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colonialism, history, Latin America, travel, USA

14 Sep 2011

“A Tale of Two Revolutions: Guatemala & Cuba” or… “Sandwiches with Roberto Pérez”

On my travels in 2010, two of the countries I got to know the best are Guatemala & Cuba. Both had revolutions (Guatemala in 1944, Cuba in 1953) whose effects resonate through history. Both revolutions had similar causes and relationships. But ultimately very very different outcomes.

Guatemalan seller

Today Cuba is practically unique in the world. A socialist economy, largely centrally-planned and state-run, but one that boasts developed-world levels of health, life expectancy, literacy, and, dare I say, equality. Let me say right now that Cuba has problems – big problems. But on many indicators they are doing surprisingly well, especially given their handicaps, which still include being under a trade embargo by the United States.

By contrast, Guatemala is poorer in both absolute and per capita terms, much more unequal, and has a very low ranking on the UN Human Development Index, even worse so when accounting for its inequality.

More noticeable when I was there is the way that indigenous people sometimes turn their heads to look down or look away from you. Hundreds of thousands of Guatemalans were killed by their own government, well into the 1980s.

Yet I found Cubans to be outgoing, passionate, care-free and confident. It pains me to say it: you could never call Guatemalans care-free. Half of them live in absolute poverty. Continue Reading »

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capitalism, colonialism, history, Latin America, politics, racism, society, travel

28 Jul 2011

Machu Picchu: “100 years of prostitution of Andean culture”

This month saw the 100th anniversary of the discovery of Machu Picchu. Its discovery by the West, that is: it was in July 1911 that Hiram Bingham, a Yale historian, was led to the already 400-year old site by a local shepherd boy, and announced the presence of the Machu Picchu estate to the world.

Machu Picchu, morning mist

I visited Machu Picchu a couple of days before its anniversary; it was glorious. A sublime city in a sublime location; the hundreds of tourists walking around could not detract from its wonderfulness. I was back in nearby Cusco, “the heart of America” for Che Guevara, and capital of the Inca empire, for the anniversary itself. To celebrate, Cusco’s main plaza saw parades, a stage with big screens, and a Peruvian folk/rock band in the evening. It also saw low-key protests, including one banner that particularly caught my eye: “100 años de la prostitución de la cultura andina”.

Elsewhere on the streets, the Incas’ conquered descendants mainly went about their business; selling chewing gum and proffering beautiful and often hand-made gloves and ch’ullus (traditional hats made from alpaca wool) to the hoards of foreign tourists, at knock down prices. Continue Reading »

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15 Jun 2011

The span of a life. How long ago is history?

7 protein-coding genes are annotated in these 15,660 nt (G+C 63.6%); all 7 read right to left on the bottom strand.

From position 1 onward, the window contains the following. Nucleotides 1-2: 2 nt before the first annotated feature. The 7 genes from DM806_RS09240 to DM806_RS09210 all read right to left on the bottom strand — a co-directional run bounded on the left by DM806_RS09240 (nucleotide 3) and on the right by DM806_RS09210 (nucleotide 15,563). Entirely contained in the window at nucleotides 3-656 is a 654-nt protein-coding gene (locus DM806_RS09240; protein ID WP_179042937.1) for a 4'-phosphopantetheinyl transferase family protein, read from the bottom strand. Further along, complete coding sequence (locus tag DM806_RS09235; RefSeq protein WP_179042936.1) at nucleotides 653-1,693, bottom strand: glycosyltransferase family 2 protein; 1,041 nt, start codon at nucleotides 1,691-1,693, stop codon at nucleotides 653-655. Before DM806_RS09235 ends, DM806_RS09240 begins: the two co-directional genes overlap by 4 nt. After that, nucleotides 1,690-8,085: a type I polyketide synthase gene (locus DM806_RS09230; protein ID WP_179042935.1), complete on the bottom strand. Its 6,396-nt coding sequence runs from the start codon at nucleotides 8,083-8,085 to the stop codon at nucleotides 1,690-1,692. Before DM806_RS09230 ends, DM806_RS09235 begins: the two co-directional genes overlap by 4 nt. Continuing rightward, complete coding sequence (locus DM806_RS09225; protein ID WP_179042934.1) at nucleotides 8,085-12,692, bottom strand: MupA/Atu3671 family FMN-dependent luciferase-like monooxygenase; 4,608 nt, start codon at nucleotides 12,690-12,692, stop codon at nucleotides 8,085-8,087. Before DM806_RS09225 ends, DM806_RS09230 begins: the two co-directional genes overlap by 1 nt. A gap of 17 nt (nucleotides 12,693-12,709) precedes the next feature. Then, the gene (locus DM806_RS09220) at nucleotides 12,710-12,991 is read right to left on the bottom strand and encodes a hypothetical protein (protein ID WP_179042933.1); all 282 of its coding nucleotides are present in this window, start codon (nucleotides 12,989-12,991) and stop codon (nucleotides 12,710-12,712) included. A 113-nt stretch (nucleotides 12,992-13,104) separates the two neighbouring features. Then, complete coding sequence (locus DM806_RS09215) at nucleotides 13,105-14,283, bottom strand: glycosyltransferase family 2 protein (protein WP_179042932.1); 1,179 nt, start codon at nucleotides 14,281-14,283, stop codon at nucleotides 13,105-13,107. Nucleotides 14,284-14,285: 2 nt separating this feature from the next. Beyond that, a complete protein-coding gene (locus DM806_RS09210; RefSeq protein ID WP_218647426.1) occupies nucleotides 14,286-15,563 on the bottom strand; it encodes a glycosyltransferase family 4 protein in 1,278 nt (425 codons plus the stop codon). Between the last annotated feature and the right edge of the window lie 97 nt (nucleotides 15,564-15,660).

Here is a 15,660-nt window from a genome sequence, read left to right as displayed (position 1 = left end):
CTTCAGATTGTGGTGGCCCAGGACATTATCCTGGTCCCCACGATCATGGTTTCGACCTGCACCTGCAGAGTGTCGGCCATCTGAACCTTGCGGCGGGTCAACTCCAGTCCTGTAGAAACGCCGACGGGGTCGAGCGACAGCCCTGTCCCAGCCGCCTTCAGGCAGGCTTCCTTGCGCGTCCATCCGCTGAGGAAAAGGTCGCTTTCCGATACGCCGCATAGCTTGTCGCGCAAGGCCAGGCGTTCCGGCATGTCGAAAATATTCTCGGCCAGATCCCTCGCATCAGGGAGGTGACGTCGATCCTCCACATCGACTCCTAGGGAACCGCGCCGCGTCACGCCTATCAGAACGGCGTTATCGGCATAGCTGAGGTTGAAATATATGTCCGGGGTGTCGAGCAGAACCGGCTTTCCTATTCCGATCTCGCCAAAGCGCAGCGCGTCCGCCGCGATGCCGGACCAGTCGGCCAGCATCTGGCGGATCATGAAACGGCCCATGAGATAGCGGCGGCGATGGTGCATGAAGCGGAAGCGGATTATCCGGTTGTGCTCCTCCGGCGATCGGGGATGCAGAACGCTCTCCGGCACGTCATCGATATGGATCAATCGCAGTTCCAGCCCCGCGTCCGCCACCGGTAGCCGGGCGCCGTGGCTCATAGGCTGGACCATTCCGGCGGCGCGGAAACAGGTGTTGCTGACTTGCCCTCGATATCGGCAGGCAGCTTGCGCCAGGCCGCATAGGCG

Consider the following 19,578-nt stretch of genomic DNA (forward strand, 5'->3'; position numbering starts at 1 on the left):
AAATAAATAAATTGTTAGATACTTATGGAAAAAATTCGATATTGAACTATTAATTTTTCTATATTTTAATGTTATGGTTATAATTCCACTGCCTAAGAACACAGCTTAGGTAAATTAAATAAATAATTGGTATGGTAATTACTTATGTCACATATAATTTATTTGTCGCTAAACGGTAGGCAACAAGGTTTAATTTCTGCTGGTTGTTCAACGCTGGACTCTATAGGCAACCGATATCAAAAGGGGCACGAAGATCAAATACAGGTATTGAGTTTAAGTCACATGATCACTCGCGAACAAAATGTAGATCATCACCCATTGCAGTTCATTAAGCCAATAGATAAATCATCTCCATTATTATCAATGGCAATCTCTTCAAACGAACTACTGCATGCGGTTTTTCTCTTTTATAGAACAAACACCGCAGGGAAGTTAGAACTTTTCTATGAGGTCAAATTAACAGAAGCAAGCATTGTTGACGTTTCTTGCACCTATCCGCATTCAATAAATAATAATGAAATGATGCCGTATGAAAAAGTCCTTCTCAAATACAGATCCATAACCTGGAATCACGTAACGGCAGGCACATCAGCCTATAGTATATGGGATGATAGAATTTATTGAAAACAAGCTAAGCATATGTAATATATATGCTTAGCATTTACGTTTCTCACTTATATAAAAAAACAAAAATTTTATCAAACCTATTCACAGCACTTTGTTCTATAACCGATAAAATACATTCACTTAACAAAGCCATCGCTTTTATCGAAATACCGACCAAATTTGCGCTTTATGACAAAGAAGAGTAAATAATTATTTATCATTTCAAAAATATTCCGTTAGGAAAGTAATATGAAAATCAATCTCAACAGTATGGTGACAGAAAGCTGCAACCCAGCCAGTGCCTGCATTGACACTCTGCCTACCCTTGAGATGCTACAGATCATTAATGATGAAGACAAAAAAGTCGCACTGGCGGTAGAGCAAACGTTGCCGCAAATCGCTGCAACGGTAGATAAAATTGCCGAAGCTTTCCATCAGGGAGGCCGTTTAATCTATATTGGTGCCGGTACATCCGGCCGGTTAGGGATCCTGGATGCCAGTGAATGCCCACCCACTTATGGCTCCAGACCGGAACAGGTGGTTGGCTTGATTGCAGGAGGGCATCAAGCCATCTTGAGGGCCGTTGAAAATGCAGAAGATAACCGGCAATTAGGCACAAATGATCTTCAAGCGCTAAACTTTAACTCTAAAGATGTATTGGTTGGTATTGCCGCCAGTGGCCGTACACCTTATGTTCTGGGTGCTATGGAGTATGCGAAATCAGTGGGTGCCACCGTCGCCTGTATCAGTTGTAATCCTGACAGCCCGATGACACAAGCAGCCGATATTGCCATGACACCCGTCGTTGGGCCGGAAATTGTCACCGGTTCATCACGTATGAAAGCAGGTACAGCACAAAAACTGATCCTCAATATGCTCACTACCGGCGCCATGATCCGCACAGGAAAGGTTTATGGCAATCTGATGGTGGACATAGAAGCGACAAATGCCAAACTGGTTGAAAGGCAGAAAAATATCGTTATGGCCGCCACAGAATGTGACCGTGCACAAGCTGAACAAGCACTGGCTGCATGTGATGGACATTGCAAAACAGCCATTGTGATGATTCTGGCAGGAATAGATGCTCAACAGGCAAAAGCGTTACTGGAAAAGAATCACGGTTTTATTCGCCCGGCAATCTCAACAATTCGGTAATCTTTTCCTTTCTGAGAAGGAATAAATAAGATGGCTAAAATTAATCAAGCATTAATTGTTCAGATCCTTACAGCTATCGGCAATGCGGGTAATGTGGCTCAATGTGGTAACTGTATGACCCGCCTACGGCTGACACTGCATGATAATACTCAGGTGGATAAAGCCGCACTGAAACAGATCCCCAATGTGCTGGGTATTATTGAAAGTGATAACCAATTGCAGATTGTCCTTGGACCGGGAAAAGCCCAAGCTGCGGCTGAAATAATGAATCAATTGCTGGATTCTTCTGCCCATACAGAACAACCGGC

Queen VictoriaThe Second World War ended 66 years ago. Seems like a long time? It’s really not. In fact, I was born at the midpoint between then and now. There is only as much time separating me now from my birth as separates my birth from the death of Hitler… the Nazi regime, the deaths of millions of people in the Holocaust. It really wasn’t that long ago. 33 years between then and my birth. And another 33 years between my birth and now. Being on a slow riverboat through the Peruvian Amazon is giving me a long time to think, and it’s occurred to me that as I get older this span will grow – both ways. By the time I’m in my mid-40s, you could flip my life around as if I were living it backwards in time, and connect with Hitler’s conspiracy of burning the Reichstag and taking power in 1933. Before I’m 50 I’ll have grown back to have been present at the Wall Street Crash. And only 60 years (of age) separate my birth and the killing fields of Ypres, Verdun and the Somme. This is an upsetting thought. Because if all that can happen in the span of one lifetime, what more could happen in the future in my lifetime? Continue Reading »

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capitalism, Latin America, politics, the Right, travel

04 Jun 2011

Something rotten in the state of Peru

Peru must, I think, have the most dysfunctional democracy I have encountered yet on my travels. And after the US, Nicaragua, Guatemala and Honduras, that’s saying something.

Tomorrow Peruvians go to the polls to decide how to vote in their Presidential election. There are only two candidates left: Ollanta Humala, a left-wing military officer and previous presidential candidate, and “Keiko”.

Keiko propaganda

Keiko propaganda - below is grafited "corruption" and "murderer"

“Keiko” is now such a household brand in Peru that nobody need say her family name: Fujimori. A name that could – or at least should – strike fear into many Peruvians. As President of Peru throughout the 1990s, Keiko’s father Alberto Fujimori first enacted wide-ranging neoliberal reforms, called the Fujishock. Electricity costs quintupled, water prices rose eightfold, and gasoline prices rose 3000%. Yet Peru was made safe for international capitalism. Then, feeling that Congress was holding him back, with the support of the military he carried out a presidential coup, which was roundly condemned by the international community. Strangely – and this is the worrying thing about the Peruvian national mindset – the coup was welcomed by the public, according to numerous polls. Continue Reading »

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capitalism, society, USA

18 Apr 2011

Is Charlie Sheen everything that’s wrong with America?